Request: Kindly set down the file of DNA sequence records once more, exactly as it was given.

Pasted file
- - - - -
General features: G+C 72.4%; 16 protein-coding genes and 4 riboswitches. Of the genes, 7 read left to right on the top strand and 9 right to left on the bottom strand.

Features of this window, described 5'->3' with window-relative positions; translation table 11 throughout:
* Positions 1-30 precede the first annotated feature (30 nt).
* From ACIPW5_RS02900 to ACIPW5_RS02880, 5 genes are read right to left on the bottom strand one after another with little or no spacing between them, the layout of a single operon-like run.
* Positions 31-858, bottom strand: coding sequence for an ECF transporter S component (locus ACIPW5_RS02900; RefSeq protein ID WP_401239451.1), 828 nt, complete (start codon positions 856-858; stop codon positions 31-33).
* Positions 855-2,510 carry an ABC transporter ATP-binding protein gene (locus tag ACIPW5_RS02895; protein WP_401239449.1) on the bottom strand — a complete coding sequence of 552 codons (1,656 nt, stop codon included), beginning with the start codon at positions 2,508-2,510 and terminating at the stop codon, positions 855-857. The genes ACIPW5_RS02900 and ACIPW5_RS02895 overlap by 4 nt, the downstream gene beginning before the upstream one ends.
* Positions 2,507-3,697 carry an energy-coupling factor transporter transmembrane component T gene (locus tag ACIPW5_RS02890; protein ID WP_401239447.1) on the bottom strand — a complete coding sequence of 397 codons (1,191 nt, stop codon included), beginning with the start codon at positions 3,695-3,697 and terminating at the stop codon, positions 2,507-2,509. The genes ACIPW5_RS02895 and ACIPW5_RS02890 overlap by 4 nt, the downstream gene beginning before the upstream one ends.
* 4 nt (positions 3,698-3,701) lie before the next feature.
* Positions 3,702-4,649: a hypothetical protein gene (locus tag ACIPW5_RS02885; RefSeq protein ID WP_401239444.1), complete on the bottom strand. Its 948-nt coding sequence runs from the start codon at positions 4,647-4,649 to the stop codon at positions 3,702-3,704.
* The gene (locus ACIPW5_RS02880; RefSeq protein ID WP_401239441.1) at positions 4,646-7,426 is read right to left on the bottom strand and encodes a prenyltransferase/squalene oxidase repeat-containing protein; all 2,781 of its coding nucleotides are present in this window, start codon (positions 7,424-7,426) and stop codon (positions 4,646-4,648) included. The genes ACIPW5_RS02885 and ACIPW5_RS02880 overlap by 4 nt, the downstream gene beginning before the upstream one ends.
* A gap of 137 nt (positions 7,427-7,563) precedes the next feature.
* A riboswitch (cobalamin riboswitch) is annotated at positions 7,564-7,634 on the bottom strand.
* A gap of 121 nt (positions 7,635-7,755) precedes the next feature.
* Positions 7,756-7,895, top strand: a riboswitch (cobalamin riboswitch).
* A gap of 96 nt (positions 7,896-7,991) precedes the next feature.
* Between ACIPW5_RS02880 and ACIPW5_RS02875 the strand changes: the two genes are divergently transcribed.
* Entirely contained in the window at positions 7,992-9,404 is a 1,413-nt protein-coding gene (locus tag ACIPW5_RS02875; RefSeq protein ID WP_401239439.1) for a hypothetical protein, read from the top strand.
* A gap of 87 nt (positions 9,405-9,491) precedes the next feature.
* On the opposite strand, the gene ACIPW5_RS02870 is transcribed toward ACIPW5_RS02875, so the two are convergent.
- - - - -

General features: G+C 72.4%; 16 protein-coding genes and 4 riboswitches. Of the genes, 7 read left to right on the top strand and 9 right to left on the bottom strand.

Features of this window, described 5'->3' with window-relative positions; translation table 11 throughout:
* Positions 1-30 precede the first annotated feature (30 nt).
* From ACIPW5_RS02900 to ACIPW5_RS02880, 5 genes are read right to left on the bottom strand one after another with little or no spacing between them, the layout of a single operon-like run.
* Positions 31-858, bottom strand: coding sequence for an ECF transporter S component (locus ACIPW5_RS02900; RefSeq protein ID WP_401239451.1), 828 nt, complete (start codon positions 856-858; stop codon positions 31-33).
* Positions 855-2,510 carry an ABC transporter ATP-binding protein gene (locus tag ACIPW5_RS02895; protein WP_401239449.1) on the bottom strand — a complete coding sequence of 552 codons (1,656 nt, stop codon included), beginning with the start codon at positions 2,508-2,510 and terminating at the stop codon, positions 855-857. The genes ACIPW5_RS02900 and ACIPW5_RS02895 overlap by 4 nt, the downstream gene beginning before the upstream one ends.
* Positions 2,507-3,697 carry an energy-coupling factor transporter transmembrane component T gene (locus tag ACIPW5_RS02890; protein ID WP_401239447.1) on the bottom strand — a complete coding sequence of 397 codons (1,191 nt, stop codon included), beginning with the start codon at positions 3,695-3,697 and terminating at the stop codon, positions 2,507-2,509. The genes ACIPW5_RS02895 and ACIPW5_RS02890 overlap by 4 nt, the downstream gene beginning before the upstream one ends.
* 4 nt (positions 3,698-3,701) lie before the next feature.
* Positions 3,702-4,649: a hypothetical protein gene (locus tag ACIPW5_RS02885; RefSeq protein ID WP_401239444.1), complete on the bottom strand. Its 948-nt coding sequence runs from the start codon at positions 4,647-4,649 to the stop codon at positions 3,702-3,704.
* The gene (locus ACIPW5_RS02880; RefSeq protein ID WP_401239441.1) at positions 4,646-7,426 is read right to left on the bottom strand and encodes a prenyltransferase/squalene oxidase repeat-containing protein; all 2,781 of its coding nucleotides are present in this window, start codon (positions 7,424-7,426) and stop codon (positions 4,646-4,648) included. The genes ACIPW5_RS02885 and ACIPW5_RS02880 overlap by 4 nt, the downstream gene beginning before the upstream one ends.
* A gap of 137 nt (positions 7,427-7,563) precedes the next feature.
* A riboswitch (cobalamin riboswitch) is annotated at positions 7,564-7,634 on the bottom strand.
* A gap of 121 nt (positions 7,635-7,755) precedes the next feature.
* Positions 7,756-7,895, top strand: a riboswitch (cobalamin riboswitch).
* A gap of 96 nt (positions 7,896-7,991) precedes the next feature.
* Between ACIPW5_RS02880 and ACIPW5_RS02875 the strand changes: the two genes are divergently transcribed.
* Entirely contained in the window at positions 7,992-9,404 is a 1,413-nt protein-coding gene (locus tag ACIPW5_RS02875; RefSeq protein ID WP_401239439.1) for a hypothetical protein, read from the top strand.
* A gap of 87 nt (positions 9,405-9,491) precedes the next feature.
* On the opposite strand, the gene ACIPW5_RS02870 is transcribed toward ACIPW5_RS02875, so the two are convergent.